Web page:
Photo credit: Tadson Bussey/Creative Commons
The Doctor–Patient Dialogue Is Broken
Without a doubt, the increasing availability of health and medical information has helped usher in the era of the “empowered patient.” But according to practitioners and patients alike, it hasn't raised the bar for their conversations.
Despite arming themselves with reams of information, many patients aren't getting what they want — or need — from their doctor visits. The likely culprits? Time constraints, distracting technology, and misplaced anger about healthcare costs.
A recent study funded by Novartis found that while both sides agree on the importance of the doctor–patient dialogue, that agreement doesn't always translate into productive conversations. The researchers polled women with metastatic breast cancer and found that while 89% of patients and 76% of oncologists surveyed believe it is important to discuss long-term treatment plans, 43% of patients reported they never had this discussion.
The reason for that may be as simple as a lack of time, according to Wexler. “There's such a crunch. You wait four or five hours for a doctor and then when you get in, you have 10 to 12 minutes. That's not enough time,” she says.
The time crunch means that patients must come prepared for their appointments — which can be a double-edged sword.
“Patients who go out of their way to educate themselves are having more productive conversations,” Zimmerman reports. “But some doctors expect all patients to be heavy-Googling people and not all of them are. And those patients may be getting a lower-level quality of conversation because doctors assume they already know what they're talking about.”
Wexler notes the potential danger in relying on health information found on the web. “We talk about ‘Google University' and how easy it is to research things, but that information is not always reputable,” she explains. “My parents didn't grow up with Google, so they might not be as willing or able to do the research or the work that it takes to learn about a disease.”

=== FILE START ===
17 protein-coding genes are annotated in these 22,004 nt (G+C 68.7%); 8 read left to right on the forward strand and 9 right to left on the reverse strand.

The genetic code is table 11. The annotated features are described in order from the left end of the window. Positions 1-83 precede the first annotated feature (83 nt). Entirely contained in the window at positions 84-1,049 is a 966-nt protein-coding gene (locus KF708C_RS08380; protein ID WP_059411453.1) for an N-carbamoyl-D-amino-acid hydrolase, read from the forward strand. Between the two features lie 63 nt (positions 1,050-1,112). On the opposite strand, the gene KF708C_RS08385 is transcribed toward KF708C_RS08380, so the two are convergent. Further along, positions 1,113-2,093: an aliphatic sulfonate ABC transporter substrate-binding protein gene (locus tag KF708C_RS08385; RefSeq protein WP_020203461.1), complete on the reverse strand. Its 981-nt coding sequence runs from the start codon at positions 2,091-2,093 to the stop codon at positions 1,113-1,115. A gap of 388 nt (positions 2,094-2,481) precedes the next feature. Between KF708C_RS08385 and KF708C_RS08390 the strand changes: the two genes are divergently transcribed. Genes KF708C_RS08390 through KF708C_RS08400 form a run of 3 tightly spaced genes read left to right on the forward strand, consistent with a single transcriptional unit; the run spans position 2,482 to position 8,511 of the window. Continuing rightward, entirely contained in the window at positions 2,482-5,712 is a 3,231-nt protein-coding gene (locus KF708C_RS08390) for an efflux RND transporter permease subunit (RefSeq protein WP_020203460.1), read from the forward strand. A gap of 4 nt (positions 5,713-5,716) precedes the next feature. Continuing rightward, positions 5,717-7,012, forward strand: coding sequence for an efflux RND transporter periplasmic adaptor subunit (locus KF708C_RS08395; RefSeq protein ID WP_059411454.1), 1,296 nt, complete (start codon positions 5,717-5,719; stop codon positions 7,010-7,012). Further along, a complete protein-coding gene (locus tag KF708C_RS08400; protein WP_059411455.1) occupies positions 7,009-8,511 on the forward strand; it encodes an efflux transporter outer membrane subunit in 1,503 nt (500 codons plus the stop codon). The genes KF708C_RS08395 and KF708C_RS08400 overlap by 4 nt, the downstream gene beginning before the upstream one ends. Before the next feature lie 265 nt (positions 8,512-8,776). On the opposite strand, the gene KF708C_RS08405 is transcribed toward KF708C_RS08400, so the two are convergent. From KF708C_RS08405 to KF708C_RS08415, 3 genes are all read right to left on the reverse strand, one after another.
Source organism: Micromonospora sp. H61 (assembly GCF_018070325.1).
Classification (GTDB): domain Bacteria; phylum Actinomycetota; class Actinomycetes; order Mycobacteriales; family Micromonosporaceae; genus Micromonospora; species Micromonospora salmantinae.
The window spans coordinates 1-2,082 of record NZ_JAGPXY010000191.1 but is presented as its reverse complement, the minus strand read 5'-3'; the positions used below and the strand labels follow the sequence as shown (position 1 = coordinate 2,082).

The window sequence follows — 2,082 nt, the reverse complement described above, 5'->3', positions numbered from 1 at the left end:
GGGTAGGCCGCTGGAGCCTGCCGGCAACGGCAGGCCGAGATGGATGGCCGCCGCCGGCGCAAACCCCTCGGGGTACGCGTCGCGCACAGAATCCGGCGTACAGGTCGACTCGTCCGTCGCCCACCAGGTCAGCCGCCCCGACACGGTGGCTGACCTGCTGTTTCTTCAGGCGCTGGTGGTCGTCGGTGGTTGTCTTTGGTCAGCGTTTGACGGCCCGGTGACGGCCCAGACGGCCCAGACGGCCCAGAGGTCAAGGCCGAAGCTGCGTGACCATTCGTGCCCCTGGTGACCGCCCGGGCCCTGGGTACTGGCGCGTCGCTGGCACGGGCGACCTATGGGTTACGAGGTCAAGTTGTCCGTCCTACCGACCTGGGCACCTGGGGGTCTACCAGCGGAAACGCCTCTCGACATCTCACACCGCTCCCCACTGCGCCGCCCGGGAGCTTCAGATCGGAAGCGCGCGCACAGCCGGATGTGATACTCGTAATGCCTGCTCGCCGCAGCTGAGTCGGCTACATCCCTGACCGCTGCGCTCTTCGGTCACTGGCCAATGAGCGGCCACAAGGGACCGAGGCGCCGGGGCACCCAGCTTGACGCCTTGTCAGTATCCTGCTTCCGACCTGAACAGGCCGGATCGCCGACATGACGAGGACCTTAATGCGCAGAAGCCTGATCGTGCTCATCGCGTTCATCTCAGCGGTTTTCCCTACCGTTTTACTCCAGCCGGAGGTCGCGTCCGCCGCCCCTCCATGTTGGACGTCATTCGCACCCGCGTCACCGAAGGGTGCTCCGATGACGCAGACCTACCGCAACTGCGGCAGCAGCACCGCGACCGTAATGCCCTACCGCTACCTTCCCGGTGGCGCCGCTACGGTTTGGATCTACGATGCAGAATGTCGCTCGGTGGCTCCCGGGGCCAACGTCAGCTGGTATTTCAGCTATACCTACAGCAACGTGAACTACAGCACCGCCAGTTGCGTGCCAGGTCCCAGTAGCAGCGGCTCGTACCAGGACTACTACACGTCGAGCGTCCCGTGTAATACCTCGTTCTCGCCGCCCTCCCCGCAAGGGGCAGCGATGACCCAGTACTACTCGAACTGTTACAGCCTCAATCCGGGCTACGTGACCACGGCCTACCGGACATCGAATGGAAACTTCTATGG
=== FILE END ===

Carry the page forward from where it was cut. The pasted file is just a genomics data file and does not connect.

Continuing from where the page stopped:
The furor over cost of care has also bled into the doctor's office, according to Dr. Girgis.
“Patients are getting angry about insurance issues, about having to pay more money and receive fewer services from insurance companies,” she says. “A lot of times it's the doctor who tells them this news — ‘your test is not covered.' The anger gets directed toward the doctor.”
The all-EHRs-all-the-time mandate can similarly impede productive conversations between doctor and patient. “I understand [physicians] have to take notes, but I've had full conversations with doctors where they were taking notes the whole time,” Zimmerman says.
At the same time, Wexler believes that a doctor's age can play a part in how attentive he or she is while managing EHRs during consultations. “Sometimes physicians, especially ones from older generations who are used to paper charts, get hyper-focused on documenting things. Their heads are in their keyboards. You wonder how much information they're actually absorbing,” she laments.
Dr. Reyes points out, however, that EHR preoccupation is a problem that spans generations. “Body language is a tool of communication,” she says. “Doctors can get so focused on using the computer that they aren't necessarily sitting down with patients. That can make [those doctors] come across as less empathetic.”